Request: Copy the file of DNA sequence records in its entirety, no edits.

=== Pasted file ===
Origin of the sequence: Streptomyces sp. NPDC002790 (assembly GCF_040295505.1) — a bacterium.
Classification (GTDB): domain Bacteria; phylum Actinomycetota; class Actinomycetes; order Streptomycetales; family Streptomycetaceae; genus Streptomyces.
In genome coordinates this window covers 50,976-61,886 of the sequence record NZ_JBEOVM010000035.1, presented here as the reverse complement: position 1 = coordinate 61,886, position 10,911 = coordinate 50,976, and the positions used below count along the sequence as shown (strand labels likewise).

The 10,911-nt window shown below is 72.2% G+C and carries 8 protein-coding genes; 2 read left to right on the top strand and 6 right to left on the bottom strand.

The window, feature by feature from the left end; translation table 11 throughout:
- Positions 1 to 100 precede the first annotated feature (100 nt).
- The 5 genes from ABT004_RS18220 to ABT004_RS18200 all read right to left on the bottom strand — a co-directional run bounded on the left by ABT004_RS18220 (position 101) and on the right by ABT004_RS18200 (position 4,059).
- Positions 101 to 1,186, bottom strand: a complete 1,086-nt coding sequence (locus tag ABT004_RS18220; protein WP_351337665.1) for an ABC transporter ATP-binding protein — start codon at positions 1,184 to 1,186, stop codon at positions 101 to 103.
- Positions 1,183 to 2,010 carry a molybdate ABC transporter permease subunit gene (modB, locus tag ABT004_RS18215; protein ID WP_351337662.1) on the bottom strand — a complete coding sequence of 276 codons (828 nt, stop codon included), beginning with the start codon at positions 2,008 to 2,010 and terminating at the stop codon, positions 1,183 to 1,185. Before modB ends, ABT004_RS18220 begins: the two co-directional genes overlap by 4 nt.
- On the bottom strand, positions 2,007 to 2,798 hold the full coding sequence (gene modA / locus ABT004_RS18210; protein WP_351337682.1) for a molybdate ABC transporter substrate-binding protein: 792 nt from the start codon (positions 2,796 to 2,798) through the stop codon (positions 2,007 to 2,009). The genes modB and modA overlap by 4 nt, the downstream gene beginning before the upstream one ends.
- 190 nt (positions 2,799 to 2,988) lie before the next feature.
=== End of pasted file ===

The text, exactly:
Origin of the sequence: Streptomyces sp. NPDC002790 (assembly GCF_040295505.1) — a bacterium.
Classification (GTDB): domain Bacteria; phylum Actinomycetota; class Actinomycetes; order Streptomycetales; family Streptomycetaceae; genus Streptomyces.
In genome coordinates this window covers 50,976-61,886 of the sequence record NZ_JBEOVM010000035.1, presented here as the reverse complement: position 1 = coordinate 61,886, position 10,911 = coordinate 50,976, and the positions used below count along the sequence as shown (strand labels likewise).

The 10,911-nt window shown below is 72.2% G+C and carries 8 protein-coding genes; 2 read left to right on the top strand and 6 right to left on the bottom strand.

The window, feature by feature from the left end; translation table 11 throughout:
- Positions 1 to 100 precede the first annotated feature (100 nt).
- The 5 genes from ABT004_RS18220 to ABT004_RS18200 all read right to left on the bottom strand — a co-directional run bounded on the left by ABT004_RS18220 (position 101) and on the right by ABT004_RS18200 (position 4,059).
- Positions 101 to 1,186, bottom strand: a complete 1,086-nt coding sequence (locus tag ABT004_RS18220; protein WP_351337665.1) for an ABC transporter ATP-binding protein — start codon at positions 1,184 to 1,186, stop codon at positions 101 to 103.
- Positions 1,183 to 2,010 carry a molybdate ABC transporter permease subunit gene (modB, locus tag ABT004_RS18215; protein ID WP_351337662.1) on the bottom strand — a complete coding sequence of 276 codons (828 nt, stop codon included), beginning with the start codon at positions 2,008 to 2,010 and terminating at the stop codon, positions 1,183 to 1,185. Before modB ends, ABT004_RS18220 begins: the two co-directional genes overlap by 4 nt.
- On the bottom strand, positions 2,007 to 2,798 hold the full coding sequence (gene modA / locus ABT004_RS18210; protein WP_351337682.1) for a molybdate ABC transporter substrate-binding protein: 792 nt from the start codon (positions 2,796 to 2,798) through the stop codon (positions 2,007 to 2,009). The genes modB and modA overlap by 4 nt, the downstream gene beginning before the upstream one ends.
- 190 nt (positions 2,799 to 2,988) lie before the next feature.